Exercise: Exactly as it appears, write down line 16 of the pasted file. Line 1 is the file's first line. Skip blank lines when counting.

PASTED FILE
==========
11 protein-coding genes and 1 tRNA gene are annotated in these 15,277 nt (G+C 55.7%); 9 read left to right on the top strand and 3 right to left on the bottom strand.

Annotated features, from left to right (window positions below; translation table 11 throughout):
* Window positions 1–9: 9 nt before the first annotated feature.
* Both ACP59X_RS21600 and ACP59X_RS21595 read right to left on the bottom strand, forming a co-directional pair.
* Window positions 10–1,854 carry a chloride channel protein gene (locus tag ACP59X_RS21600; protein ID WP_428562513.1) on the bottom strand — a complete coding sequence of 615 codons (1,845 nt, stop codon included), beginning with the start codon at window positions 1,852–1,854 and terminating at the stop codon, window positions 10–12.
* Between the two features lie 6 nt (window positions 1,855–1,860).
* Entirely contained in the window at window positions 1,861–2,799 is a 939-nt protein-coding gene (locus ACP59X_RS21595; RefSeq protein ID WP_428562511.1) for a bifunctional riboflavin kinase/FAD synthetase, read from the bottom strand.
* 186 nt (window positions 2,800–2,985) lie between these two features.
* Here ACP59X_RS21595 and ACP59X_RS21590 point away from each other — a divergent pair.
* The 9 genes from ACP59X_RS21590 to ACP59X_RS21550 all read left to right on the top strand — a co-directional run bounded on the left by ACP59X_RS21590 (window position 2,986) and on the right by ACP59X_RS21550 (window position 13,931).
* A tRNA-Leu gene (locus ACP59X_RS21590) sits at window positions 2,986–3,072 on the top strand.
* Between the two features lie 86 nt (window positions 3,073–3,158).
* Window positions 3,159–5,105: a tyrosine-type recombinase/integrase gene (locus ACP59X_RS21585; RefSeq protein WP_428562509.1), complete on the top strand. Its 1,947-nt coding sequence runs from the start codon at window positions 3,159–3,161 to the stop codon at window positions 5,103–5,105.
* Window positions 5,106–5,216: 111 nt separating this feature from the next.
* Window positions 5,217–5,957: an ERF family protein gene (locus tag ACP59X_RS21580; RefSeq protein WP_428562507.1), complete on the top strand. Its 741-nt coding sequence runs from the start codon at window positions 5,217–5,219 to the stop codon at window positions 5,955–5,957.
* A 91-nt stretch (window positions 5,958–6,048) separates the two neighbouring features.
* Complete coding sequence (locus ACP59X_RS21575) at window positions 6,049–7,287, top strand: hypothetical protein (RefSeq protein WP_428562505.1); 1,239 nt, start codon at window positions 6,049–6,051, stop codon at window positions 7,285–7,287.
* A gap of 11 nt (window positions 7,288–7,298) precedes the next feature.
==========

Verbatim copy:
* A 91-nt stretch (window positions 5,958–6,048) separates the two neighbouring features.